With such significant cost savings in mind, the study revealed there’s room for improvement with organizations when it comes to the time to identify and respond to a breach. On average, organizations took more than six months to identify a breach, and more than 66 additional days to contain a breach once discovered.
“The survey results make it clear that the time taken to contain a breach has a direct bearing on the cost. Threat triage, investigation and containment are processes carried out by people that need technology to support their efforts. The technology needs to allow our people to get true visibility into what is going on, rather than simply providing huge amounts of data that has to be manually trawled through. The survey shows that a unified set of consistent regulatory requirements can lower overall costs. However, we have to be careful that we don’t focus too much on compliance at the expense of adopting new technologies and processes that can help us reduce overall risk,” said Darren Anstee, CTO at Arbor Networks.
Additional key findings
By industry, healthcare breaches most costly: For the seventh year in a row, healthcare has topped the list as the most expensive industry for data breaches. Healthcare data breaches cost organizations $380 per record, more than 2.5 times the global average across industries ($141 per record.)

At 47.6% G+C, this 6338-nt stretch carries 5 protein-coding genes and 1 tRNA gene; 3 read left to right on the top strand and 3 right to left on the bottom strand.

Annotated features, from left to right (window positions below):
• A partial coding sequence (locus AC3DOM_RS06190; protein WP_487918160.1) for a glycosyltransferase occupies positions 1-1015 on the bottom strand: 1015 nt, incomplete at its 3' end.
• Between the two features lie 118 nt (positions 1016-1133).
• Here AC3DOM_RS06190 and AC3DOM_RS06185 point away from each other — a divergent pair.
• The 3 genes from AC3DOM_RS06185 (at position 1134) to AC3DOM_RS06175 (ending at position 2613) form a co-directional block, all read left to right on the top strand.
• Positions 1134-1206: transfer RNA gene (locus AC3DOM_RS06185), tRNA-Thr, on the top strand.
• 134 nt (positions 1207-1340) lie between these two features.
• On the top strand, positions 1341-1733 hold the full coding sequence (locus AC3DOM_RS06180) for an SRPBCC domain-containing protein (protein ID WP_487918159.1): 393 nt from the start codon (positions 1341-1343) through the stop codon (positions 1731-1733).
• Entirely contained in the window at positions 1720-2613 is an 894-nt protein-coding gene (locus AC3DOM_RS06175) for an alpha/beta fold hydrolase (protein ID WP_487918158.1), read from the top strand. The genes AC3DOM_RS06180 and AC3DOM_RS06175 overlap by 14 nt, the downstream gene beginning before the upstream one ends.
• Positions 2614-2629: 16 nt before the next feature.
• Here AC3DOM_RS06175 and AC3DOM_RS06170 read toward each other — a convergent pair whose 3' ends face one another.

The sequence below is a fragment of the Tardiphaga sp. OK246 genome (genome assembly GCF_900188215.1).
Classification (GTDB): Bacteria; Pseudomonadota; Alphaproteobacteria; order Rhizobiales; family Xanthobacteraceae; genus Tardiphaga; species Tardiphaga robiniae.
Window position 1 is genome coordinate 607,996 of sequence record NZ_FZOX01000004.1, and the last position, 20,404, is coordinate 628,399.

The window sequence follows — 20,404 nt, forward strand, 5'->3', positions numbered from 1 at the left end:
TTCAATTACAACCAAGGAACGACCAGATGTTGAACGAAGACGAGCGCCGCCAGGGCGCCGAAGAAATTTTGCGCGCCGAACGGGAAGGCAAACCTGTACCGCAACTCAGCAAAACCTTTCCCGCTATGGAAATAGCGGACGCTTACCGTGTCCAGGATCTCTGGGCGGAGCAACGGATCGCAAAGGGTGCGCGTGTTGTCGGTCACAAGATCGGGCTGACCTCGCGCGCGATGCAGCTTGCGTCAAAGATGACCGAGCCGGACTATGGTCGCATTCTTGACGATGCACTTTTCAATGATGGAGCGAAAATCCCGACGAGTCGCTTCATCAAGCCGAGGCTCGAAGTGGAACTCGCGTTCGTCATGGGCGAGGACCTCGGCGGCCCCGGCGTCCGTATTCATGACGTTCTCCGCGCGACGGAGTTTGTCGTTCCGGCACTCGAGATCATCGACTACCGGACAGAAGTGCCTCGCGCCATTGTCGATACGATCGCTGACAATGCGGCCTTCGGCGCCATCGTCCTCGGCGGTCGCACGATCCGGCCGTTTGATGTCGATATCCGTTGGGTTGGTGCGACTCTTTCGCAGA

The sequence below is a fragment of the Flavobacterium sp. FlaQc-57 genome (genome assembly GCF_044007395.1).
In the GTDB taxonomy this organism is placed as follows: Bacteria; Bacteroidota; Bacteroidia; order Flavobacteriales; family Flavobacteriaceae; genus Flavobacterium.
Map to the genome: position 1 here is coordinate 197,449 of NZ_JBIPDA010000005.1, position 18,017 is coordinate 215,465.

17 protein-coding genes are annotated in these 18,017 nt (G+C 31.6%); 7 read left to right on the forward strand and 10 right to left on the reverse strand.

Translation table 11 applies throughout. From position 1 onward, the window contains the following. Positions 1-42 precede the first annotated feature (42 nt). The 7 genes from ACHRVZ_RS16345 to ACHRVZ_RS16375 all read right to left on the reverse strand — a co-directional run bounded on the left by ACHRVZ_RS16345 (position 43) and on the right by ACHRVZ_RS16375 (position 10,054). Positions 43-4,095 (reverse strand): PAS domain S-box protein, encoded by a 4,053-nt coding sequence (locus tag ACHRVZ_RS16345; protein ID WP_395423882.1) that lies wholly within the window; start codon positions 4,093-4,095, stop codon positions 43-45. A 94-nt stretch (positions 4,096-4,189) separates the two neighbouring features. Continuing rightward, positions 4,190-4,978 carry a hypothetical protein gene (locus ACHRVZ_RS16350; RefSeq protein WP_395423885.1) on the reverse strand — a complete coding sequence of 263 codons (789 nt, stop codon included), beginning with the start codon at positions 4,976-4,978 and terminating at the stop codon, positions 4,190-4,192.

Top factors increasing cost of a breach: The involvement of third-parties in a data breach was the top contributing factor that led to an increase in the cost of a data breach, increasing the cost $17 per record. Organizations need to evaluate the security posture of their third-party providers – from payroll to cloud providers to CRM – to ensure the security of employee and customer data.
Top factors reducing cost of a breach: Incident response, encryption and education were the factors shown to have the most impact on reducing the cost of a data breach. Having an incident response team in place resulted in $19 reduction in cost per lost or stolen record, followed by extensive use of encryption ($16 reduction per record) and employee training ($12.50 reduction per record).
Positive impact of resiliency orchestration: Business continuity programs are significantly reducing the cost of a data breach. The overall average data breach cost per day is estimated at $5,064 in this year’s study. Companies that have a manually operated Disaster Recovery process experienced an estimated average cost of $6,101 per day. In contrast, companies deploying an automated Disaster Recovery process that provides resiliency orchestration experienced a much lower average cost per day of $4,041. This represents a net difference of 39 percent (or a cost savings of $1,969 per day).